Late last year, printer giant Lexmark International set off legal fireworks. The Lexington, Kentucky-based company accused BY: Static Control Components (SCC) of violating the Digital Millennium Copyright Act (DMCA) of 1998. In a complaint filed in federal court, Lexmark argued that SCC created a microchip that infringed on Lexmark’s copyrighted technology. But in a letter posted on SCC’s Website, company CEO and founder Ed Swartz maintains that, “Static Control engaged in legitimate reverse engineering that is expressly permissible under both the Copyright Act and the DMCA.” Lexmark’s microchip, known as the “killer chip,” prevented remanufacturers from making compatible cartridges.
Although the complaint singled out SCC, the lawsuit underscores the heated rivalry between the original equipment manufacturers (OEMs) and companies like SCC, a major supplier of parts for remanufactured printer toner cartridges.
Despite consumer bias against used products, the remanufacturers, a group made up of about 5,000 large and small operations nationwide, have been gaining ground. As an industry, remanufacturers now account for nearly 16.6% of sales in an estimated $40 billion worldwide market.
“No one makes any money selling printers,” says Jim Forrest, an industry analyst for the Newtonville, Massachusetts-based company Lyra Research. “The real money comes from selling cartridges.”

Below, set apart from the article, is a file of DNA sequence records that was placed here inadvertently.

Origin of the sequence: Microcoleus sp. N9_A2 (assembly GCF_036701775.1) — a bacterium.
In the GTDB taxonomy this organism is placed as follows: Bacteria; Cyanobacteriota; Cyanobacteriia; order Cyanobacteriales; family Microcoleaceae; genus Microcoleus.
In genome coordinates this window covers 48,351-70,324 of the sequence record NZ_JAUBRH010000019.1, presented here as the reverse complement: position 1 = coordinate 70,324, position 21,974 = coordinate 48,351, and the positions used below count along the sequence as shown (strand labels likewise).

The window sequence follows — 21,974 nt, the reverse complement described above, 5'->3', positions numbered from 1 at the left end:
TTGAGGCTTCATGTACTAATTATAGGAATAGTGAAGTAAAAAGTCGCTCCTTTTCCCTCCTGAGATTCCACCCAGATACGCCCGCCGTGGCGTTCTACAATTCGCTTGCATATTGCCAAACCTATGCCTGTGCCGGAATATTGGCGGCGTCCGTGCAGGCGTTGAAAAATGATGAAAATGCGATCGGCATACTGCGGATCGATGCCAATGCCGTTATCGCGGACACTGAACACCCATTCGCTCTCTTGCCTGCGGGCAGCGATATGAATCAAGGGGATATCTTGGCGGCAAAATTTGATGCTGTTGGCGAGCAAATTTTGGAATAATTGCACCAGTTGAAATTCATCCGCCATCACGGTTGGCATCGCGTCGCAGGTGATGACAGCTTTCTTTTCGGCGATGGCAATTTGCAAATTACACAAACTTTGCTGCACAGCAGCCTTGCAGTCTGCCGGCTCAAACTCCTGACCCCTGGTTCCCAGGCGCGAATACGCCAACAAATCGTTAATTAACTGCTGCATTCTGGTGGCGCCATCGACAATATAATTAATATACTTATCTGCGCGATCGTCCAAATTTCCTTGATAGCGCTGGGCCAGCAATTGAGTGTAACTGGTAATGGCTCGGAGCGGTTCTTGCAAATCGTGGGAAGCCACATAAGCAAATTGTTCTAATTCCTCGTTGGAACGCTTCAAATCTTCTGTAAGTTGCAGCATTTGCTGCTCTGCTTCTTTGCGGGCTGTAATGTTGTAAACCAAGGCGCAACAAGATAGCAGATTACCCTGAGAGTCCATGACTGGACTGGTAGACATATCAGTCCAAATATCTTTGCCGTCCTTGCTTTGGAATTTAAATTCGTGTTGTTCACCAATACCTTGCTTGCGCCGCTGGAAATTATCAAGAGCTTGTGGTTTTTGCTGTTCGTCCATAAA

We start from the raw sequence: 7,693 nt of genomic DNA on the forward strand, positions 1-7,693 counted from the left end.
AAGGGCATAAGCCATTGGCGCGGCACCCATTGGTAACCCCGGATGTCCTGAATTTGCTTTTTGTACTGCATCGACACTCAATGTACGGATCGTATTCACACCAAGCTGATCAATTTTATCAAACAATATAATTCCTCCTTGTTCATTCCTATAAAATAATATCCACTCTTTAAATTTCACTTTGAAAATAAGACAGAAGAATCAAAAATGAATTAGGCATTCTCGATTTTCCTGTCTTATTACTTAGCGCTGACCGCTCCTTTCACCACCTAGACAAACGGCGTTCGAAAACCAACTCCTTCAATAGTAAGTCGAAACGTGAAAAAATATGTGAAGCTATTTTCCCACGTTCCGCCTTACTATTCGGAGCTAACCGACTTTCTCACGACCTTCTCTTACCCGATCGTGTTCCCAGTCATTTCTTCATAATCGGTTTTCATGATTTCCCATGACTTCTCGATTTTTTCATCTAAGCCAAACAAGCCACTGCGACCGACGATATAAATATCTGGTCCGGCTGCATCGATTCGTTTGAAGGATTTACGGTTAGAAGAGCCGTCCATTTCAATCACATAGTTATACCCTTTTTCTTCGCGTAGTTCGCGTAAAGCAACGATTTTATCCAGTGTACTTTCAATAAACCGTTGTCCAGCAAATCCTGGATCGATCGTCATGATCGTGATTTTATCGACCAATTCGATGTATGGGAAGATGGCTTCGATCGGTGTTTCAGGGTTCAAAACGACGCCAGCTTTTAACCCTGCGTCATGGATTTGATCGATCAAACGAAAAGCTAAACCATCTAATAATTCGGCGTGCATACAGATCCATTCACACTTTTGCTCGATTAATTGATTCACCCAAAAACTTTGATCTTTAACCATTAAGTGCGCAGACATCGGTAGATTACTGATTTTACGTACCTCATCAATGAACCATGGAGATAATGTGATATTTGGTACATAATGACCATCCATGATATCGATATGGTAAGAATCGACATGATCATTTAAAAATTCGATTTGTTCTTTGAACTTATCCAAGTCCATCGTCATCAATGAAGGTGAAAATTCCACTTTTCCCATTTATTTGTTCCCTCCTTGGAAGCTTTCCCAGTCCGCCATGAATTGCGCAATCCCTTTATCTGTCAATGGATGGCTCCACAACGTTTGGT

In February, a judge granted Lexmark, the second largest printing company in the world, a preliminary injunction forcing SCC to temporarily halt sales of its “Smartek” chip. This chip enabled remanufactured printer toner cartridges to communicate with brands of Lexmark printers. A day later, citing unfair trade practices, SCC struck back and named both Lexmark and Dallas Semiconductor Corp., the maker of Lexmark’s chip, in a $100 million antitrust lawsuit.
It may be another 18 months before the drama unfolds in court, but so far DPI International, the Carson, California-based digital imaging supply company, has survived the injunction against SCC. Reginald L. Dunham, CEO and chairman, says the company saw almost $3 million in sales last year. But as Dunham, a member of the National Minority Supplier Development Council explains, projected profits for the company are down more than 10%.
“If the remanufacturers don’t find a way to reposition themselves, or if Lexmark is allowed to eliminate competition by not allowing us to use a compatible chip, then … there goes our American Dream.”